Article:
Reducing Idea Generation
How could funding categorisation impact the ease of idea generation and how that problem could be resolved
The current challenge setting process can be somewhat effective as a tool for idea generation where proposal teams see a challenge and subsequently think of an idea in response on how to address that challenge. Broad categorisation could mean preventing new ideas for proposals being formed as easily.
Funding categorisations only somewhat influence idea generation as they produce an incentive to submit proposals that are about the focus areas that are accepted. Funding categorisations focus more on determining which ideas can be submitted into each categorisation rather than being an effective tool for generating ideas. There are many other tools or processes that could be used that are more purpose built to help with idea generation. Some of the categorisation approaches that could impact idea generation are:
- Broad vs specific categorisation - Broad categorisations reduces the specificity on what type of proposals can be submitted which reduces the encouragement of thinking and submitting relevant proposals. Specific categorisations can help with the submission of more ideas for a given area due to the more direct the incentive to do so. However, specific categorisations cause a number of problems in the funding process as covered in the broad vs specific analysis. Supporting better idea generation does not need to be attached to the approach used for funding categorisation. Allowing the community to effectively express specific priorities and for those priorities to influence the proposal rankings in the voting stage is one example of a solution to encourage idea generation on certain problems that wouldn't result in the need for specific funding categorisations.
Lessons learnt from challenge settings
Something to highlight from the challenge setting process is that the community will on its own initiative create categorisation proposals based on their own information and awareness for suggesting areas that would benefit from further funding.
The benefit of the community writing these categorisation proposals is that it can be effective at bringing awareness to the community about things happening in the ecosystem, problems that need solving or data and insights on the subject area. This information flow can help lead to creating ideas for the potential proposers looking at these challenges.
However this same written content does not need to be attached to a funding categorisation proposal that also puts a mandate on how much funding should be allocated. This same information can be shared separately and be integrated into the funding process to achieve a similar effect.
An issue with challenge setting is that the proposal team only has their own view point of what the ecosystem needs. As the ecosystem grows then increasingly over time it will mean challenge proposal teams would struggle to understand the full needs of the ecosystem.
A constantly growing ecosystem will make it increasingly difficult for challenge teams to be well informed to set appropriate budgets for funding categorisations that take into account other ecosystem needs when there are an increasing number of variables that they need to consider to make well informed suggestions. This is also an issue for voters who would also need to be more well informed when choosing challenge settings if the choices they make mean restricting funding to one area over another.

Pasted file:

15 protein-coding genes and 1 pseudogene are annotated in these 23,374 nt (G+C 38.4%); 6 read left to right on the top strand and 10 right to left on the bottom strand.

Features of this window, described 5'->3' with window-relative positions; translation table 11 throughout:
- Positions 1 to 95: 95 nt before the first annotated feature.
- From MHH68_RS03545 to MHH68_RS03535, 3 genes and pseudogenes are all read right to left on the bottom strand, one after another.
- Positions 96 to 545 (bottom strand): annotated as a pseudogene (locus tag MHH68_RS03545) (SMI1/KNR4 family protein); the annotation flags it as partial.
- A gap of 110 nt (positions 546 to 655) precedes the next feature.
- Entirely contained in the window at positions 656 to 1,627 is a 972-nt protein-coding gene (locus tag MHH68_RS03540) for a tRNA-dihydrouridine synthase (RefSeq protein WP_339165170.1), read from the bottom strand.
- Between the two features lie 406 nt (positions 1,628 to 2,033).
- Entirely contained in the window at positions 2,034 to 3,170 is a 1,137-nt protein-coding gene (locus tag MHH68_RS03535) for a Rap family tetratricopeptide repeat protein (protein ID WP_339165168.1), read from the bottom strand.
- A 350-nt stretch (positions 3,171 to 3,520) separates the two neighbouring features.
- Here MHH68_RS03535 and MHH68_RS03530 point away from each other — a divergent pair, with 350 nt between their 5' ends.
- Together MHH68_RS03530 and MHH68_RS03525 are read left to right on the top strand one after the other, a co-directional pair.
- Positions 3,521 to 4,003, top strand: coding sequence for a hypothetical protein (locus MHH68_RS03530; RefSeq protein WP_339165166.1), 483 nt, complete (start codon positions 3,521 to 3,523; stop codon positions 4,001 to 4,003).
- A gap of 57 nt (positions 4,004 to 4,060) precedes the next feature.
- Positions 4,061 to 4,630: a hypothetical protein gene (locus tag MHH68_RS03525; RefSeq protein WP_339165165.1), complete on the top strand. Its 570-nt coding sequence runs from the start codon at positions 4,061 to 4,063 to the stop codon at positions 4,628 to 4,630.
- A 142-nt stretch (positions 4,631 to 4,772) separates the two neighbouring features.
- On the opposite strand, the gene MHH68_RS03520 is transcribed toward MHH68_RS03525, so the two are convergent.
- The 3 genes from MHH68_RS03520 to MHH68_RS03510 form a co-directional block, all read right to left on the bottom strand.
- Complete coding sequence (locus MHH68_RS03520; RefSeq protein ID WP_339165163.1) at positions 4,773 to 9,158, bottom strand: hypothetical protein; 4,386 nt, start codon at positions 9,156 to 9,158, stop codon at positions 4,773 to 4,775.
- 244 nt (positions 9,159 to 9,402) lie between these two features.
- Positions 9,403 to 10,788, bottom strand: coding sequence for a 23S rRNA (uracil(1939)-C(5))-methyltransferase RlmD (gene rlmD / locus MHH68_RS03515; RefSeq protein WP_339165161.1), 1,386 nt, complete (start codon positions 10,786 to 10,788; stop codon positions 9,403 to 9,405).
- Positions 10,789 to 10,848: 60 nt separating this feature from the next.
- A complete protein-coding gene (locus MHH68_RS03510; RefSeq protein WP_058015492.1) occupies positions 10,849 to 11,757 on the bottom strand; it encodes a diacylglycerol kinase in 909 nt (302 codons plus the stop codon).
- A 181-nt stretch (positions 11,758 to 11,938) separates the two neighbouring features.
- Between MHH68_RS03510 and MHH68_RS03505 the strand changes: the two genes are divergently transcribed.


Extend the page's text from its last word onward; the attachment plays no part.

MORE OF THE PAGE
The solution to this problem is to simply not to attach the budget allocation to the goal and objective part of the challenge settings process. Communities can alternatively create goals and objectives, share insights and data and community reports to achieve the same outcome of helping to generate new ideas that can be further explored.
Communities that form around a certain topic could add value by producing reports to help inform the rest of the community on that area. The reports could cover problems, data, insights, ideas or priorities. Data could come from the ecosystem usage or existing funded proposals. Problems and insights could come from observation, community feedback or through analysing data.
If executed to a high standard these reports could be effective for inspiring new ideas on what type of proposals the ecosystem would benefit from. These reports offer a similar approach to writing challenge settings by detailing out a problem area to address in the ecosystem. However community reports could become both more diverse with inclusions of data and insights and also more refined to a high quality by updating them repeatedly. The use of reports can lead to an effective approach to inform the community and inspire new ideas.
Community priority and problem voting
Doing democratic votes from the community on which problems exist or what goals and objectives can be considered and which of these are the most important in the short term could be a great way to indicate what idea would make good proposals in an upcoming Catalyst funding process.
Insight sharing tools & processes
Data and insights tools would be valuable to help see what is happening both inside and outside the ecosystem. Having a range of insights on what is happening can help with the generation of new ideas.
Community events and discussions
Idea generation can be achieved in a multitude of ways. One other way that the community can help to increase idea flow for the creation of relevant proposals is to host events or create processes that help the community come together and share ideas to collaborate on what areas could benefit most from further effort. These events can help lead to ideas and collaborations that resolve ecosystem problems.